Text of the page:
We are able to review and refine the molecular and clinical features of the recently described novel microdeletions13 15 and microduplications12 14 in chromosome 17p13.3 by describing eight and six new cases (including one sib pair), respectively. Comparing all 14 deletions, the delineated critical region spans approximately 258 kb (chr17: 1 136 270–1 394 633) and includes six genes (exons 2-3 of TUSC5, YWHAE, CRK, MYO1C, SKIP and exons 1–4 of PITPNA) (figure 1a). Owing to its function in the central nervous system,12 22 YWHAE is very likely to play a role in the phenotypes of the deletion patients. CRK is the likely candidate for growth restriction; notably, case 1 described by Sreenath Nagamani et al15 and the single case described by Mignon-Ravix et al13 showed neither growth restriction nor deletion of CRK (figure 1a and tables 2, 3 and 5). Benign CNVs within the deletion minimal overlapping region (MRO) have not been reported in a series of 891 healthy individuals (see Methods) nor in the Database of Genomic Variants (http://projects.tcag.ca/variation/) or the CHOP CNV Database (http://cnv.chop.edu/).
We describe a recognisable but variable phenotype in eight individuals with microdeletions (table 5 and figure 3a) in 17p13.3 consistent with that recently described by Sreenath Nagamani et al.15 All individuals with 17p13.3 microdeletions had developmental delay of varying degree, except the patient in case 5, who had only mild learning difficulties, and the mother (6c) in cases 6a and 6b who, however, experienced transient speech problems as a young child. None displayed behavioural problems. Postnatal growth retardation varied from mild to pronounced and was present in all cases except case 5. Interestingly, two of the individuals (cases 1 and 4) were treated with growth hormone, and both showed a good to excellent catch-up response. Some facial features were shared in individuals with 17p13.3 microdeletion, albeit very discrete in family 6 (cases 6a–c) (figure 3). The most common facial features were laterally extended eyebrows, infraorbital folds, broad nasal tip, maxillary prominence and prominent upper and/or lower lip. The features lacking in family 6 were high/prominent forehead, maxillary prominence and micro/retrognathia, suggesting this aspect of the phenotype maps to the region (chr17: 1 136 270–1 245 560) spanning 109 kb.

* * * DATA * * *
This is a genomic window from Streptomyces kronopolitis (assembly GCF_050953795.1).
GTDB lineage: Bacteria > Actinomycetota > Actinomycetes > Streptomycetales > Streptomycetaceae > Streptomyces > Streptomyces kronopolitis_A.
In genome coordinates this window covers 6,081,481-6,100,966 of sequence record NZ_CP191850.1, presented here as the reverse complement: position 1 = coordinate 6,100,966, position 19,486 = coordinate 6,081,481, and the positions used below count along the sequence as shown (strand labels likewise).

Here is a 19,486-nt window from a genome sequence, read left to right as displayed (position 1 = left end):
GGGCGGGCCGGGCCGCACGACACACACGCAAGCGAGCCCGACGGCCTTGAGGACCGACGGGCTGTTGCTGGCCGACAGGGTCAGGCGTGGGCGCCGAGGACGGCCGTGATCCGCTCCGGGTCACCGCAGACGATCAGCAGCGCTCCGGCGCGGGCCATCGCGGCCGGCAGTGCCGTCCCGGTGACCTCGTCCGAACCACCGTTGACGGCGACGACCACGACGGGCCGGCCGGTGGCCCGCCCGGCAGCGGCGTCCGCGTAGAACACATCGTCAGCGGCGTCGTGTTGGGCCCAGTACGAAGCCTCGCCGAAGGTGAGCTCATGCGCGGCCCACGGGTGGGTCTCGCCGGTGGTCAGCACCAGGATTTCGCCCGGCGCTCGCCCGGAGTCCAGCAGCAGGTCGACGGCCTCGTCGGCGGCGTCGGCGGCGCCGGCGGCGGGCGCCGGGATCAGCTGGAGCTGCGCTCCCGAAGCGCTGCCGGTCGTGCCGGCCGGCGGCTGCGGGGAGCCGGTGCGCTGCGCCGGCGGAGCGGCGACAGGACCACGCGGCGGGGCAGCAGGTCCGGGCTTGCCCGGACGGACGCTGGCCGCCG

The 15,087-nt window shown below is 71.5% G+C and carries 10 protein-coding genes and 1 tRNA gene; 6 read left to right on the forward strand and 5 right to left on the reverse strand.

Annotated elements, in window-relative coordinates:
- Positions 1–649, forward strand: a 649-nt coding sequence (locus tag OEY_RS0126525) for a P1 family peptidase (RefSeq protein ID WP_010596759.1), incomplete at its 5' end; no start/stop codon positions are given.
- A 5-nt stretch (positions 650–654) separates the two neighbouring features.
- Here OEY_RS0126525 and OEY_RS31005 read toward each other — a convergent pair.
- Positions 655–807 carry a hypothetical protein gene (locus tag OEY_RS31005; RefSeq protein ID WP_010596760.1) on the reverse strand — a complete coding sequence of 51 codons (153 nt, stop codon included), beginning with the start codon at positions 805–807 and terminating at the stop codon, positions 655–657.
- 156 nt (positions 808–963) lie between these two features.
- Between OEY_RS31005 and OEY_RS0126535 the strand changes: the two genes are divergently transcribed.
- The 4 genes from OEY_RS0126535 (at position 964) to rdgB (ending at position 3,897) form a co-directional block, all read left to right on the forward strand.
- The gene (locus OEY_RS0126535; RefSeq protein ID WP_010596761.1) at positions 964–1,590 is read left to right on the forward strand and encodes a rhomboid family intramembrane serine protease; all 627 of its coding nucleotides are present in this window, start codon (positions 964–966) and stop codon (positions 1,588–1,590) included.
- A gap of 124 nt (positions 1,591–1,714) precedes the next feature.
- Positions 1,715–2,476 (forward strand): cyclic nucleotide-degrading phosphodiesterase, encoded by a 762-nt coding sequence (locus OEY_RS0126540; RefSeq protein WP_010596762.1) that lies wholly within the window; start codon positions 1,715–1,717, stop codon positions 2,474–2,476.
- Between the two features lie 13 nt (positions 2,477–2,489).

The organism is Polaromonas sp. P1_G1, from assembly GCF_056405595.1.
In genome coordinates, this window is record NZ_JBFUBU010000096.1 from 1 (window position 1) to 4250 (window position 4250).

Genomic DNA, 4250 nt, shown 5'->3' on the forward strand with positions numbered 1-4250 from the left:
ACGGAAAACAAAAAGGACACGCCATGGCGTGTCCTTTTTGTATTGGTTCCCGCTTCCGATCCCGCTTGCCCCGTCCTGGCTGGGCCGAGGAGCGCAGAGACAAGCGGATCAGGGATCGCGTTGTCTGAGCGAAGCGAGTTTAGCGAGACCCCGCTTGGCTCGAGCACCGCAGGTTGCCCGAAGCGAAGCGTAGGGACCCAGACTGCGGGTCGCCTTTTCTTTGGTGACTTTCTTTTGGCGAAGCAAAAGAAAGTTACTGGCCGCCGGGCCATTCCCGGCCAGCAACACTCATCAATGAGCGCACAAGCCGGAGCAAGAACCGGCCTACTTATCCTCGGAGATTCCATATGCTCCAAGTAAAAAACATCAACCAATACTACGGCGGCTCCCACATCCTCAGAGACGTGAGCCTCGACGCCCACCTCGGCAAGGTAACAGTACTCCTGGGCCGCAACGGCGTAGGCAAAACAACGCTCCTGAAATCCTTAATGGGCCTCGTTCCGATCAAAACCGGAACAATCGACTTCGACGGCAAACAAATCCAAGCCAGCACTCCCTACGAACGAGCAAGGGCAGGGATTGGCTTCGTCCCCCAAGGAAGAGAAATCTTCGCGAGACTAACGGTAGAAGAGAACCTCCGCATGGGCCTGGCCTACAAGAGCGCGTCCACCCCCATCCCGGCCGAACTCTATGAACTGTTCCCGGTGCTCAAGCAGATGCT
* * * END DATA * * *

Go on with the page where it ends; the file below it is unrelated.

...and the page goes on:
This genomic segment includes the two genes TUSC5 and YWHAE (figure 1a, aqua box), further stressing the predominant role of YWHAE in the phenotype. Brain MRI performed in five individuals (table 5 and figure 3) showed no evidence of lissencephaly, but rather identified mild structural anomalies in the white matter (wide perivascular spaces, white matter hyper intensities), in four of them. In one of these (case 2), the frontal and upper parietal lobes were predominantly affected. Subtle hand/foot abnormalities were observed in six individuals (this study) with a microdeletion (table 5). Hence, the main characteristics of the microdeletion syndrome are significant postnatal growth retardation, mild to moderate mental retardation and facial dysmorphic manifestations.